HC: “So that means that the army in Syria has artists working for their regime creating these very interesting propaganda images?”
GS: “Yes. Interesting thought indeed. These artists and hackers are called the Syrian Electronic Army. They spread news and images online. They advertise themselves as an independent group of hackers, but have been extensively thanked in speeches by Al-Assad.
LA: “It’s funny, because they use the same tools as designers and artists. They search on the Internet, find images and use them for their own purposes with the software available to them.”
HC: “You mean that they use the Lion from the movie, Chronicles of Narnia, for example, but they put Assad in front of it?”
GS: “Exactly. Even pictures that do not contain specific meaning, for example stock images from Getty images. They are used to make mythical or scary propaganda.“
HC: “Is the publication just a report of the information you find on the internet, or does Foundland form an opinion about the propaganda and the revolution with this publication?”
LA: “Yes, I think we show our opinion in the publication. Perhaps not so much as an activistic statement. Our position comes through particularly in the interview we included in the publication. This interview is made from of a collection of different interviews and snippets ranging from interview with Bashar Al-Assad and Barbara Walters, to interviews with Apartheid leaders. In our fictional interview with an “Image maker” told from the point of view of a Syrian regime propaganda creator, we play with the way in which people are completely absorbed in their own myth. We created our own myth incorporated a manner of speech which justifies propaganda.”
GS: “We don’t portrayed these people as pure evil. That’s important. Everybody is to some extent absorbed in his or her own myth. For us these so-called “image –makers” are normal people who might be brainwashed and really believe that they are doing the right thing. Those people can be intelligent and talented. Their ideas are radical, but sometimes you may even agree with what they are saying.
HC: “Imagine I am blind, can you tell me the exact structure and content of the publication. What does it look like?”
GS: “The publication exists of three parts. The first part is our research about social media and its use in Syria. The second part is an image overview related to the manipulation of images used as pro-regime propaganda. There are no rules, no copyright issues, people steal images from the Internet and use them for their own purposes. The interesting thing is that the images are quite hilarious sometimes; even for the Syrian people. The images are categorized in different parts for example: nature images, Western images, Walt Disney images and religious images. The third part is the interview. The interview is printed on pinkish paper, to distinguish from the rest. It gives you background information about the ”Image maker” .It gives an insight into his way of living, thinking, feeling and reveals the scary potential of the images he creates.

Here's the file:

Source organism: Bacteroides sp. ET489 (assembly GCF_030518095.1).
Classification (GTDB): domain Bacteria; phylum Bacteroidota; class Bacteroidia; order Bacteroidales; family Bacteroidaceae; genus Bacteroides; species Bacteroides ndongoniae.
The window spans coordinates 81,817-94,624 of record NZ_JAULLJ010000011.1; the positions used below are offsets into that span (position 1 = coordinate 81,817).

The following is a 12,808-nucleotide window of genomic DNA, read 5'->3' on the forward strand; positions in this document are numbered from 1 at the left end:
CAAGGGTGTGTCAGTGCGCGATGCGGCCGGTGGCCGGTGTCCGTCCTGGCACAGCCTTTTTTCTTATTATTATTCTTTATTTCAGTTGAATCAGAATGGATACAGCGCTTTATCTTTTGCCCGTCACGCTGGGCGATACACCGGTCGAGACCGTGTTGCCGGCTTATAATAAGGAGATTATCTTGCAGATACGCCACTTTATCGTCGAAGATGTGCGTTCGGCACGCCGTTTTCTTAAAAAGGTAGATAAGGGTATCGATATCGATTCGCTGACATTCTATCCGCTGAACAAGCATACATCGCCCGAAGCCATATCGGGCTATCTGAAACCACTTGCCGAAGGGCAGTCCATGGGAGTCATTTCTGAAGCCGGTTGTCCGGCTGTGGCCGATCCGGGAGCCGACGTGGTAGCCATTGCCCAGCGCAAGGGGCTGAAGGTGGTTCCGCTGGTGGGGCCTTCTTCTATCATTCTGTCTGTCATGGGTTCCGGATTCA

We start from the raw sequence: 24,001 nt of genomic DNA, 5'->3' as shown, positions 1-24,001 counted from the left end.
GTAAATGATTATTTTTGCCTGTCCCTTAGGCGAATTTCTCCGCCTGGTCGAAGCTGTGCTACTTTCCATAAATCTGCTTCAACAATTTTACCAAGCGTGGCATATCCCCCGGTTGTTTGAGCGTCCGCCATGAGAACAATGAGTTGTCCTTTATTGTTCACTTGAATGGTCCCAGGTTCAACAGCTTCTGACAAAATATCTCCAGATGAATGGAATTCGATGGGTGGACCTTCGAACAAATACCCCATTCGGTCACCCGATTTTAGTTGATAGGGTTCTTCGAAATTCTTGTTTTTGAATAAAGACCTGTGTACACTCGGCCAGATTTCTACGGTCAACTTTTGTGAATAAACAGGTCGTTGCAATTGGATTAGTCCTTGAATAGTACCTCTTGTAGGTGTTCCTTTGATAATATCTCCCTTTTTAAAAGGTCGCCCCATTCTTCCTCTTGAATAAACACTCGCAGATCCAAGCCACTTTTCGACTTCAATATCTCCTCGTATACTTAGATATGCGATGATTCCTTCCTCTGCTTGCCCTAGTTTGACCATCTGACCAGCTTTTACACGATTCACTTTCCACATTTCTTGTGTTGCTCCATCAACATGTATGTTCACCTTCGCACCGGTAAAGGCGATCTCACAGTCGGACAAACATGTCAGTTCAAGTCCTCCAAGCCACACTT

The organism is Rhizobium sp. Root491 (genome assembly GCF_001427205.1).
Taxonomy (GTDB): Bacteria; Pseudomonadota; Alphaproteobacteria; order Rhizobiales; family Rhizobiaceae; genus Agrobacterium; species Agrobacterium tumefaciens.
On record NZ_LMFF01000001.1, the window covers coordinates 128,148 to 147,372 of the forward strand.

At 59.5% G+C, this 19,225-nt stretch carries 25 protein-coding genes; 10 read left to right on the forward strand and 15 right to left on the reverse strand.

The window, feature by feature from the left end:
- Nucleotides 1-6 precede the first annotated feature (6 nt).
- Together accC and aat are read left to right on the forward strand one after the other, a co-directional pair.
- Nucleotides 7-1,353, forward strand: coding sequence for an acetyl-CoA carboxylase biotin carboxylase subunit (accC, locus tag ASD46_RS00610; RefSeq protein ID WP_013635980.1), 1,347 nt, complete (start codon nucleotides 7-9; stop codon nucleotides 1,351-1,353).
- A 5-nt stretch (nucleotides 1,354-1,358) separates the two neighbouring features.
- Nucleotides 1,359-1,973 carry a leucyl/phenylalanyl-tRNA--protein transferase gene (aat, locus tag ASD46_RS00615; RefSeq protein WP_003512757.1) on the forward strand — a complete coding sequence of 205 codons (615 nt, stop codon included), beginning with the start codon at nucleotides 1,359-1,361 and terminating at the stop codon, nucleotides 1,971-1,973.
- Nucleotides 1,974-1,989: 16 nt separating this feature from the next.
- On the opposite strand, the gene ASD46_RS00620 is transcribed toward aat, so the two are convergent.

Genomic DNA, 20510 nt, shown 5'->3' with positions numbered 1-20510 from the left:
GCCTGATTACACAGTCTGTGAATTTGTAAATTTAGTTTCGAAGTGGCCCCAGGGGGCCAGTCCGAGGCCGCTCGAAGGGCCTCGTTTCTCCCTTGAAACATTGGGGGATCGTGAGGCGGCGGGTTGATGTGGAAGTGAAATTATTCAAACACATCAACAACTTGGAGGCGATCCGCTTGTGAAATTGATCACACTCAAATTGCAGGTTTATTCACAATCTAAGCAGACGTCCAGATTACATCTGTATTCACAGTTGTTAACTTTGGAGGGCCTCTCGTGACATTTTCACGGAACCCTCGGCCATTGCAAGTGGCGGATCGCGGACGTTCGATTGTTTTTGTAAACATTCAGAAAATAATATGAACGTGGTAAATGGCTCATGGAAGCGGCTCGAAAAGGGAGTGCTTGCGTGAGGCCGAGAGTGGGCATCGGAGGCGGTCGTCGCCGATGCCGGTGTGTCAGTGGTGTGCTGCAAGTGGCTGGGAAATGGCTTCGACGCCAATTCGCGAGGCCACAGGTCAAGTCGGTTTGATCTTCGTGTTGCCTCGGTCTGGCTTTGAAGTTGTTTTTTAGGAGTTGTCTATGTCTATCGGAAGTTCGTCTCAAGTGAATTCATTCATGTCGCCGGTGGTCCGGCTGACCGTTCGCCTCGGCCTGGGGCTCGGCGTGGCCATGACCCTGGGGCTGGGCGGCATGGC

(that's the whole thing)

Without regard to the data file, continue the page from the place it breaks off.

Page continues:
HC: “The title of the publication is: Simba, the last prince of the Ba’ath country. Why this name?”
LA: “The title originates from Walt Disney’s Lion King. Simba, the main character of the Lion King is very popular and used frequently in Syrian opposition and regime propaganda images. Assad means ‘lion’ in Arabic. The story of the Lion King has been a big hit in Syria, because it shows a little lion, which looses his father at a young age in battle. The kingdom is left to his son and, although the lion is scared, he fights for it and all the animals in it. Many pro-regime Syrians can relate to this story. For them it’s a metaphor for what’s really going on in the Assad family. The family has been keeping the throne for generations. So, the title refers to the story, but also to the images used as propaganda material, sometimes in an amateuristic way. It is fitting with the hilarity of these images. “
Foundland’s upcoming exhibition, opening on the 11th of October 2012 at CBKU in Utrecht, is part of Impakt Festivals, “No More Westerns”exhibition. They will introduce their new topic of research related to the use of Western cartoons in Syrian propaganda and protest.
More information: www.foundland.org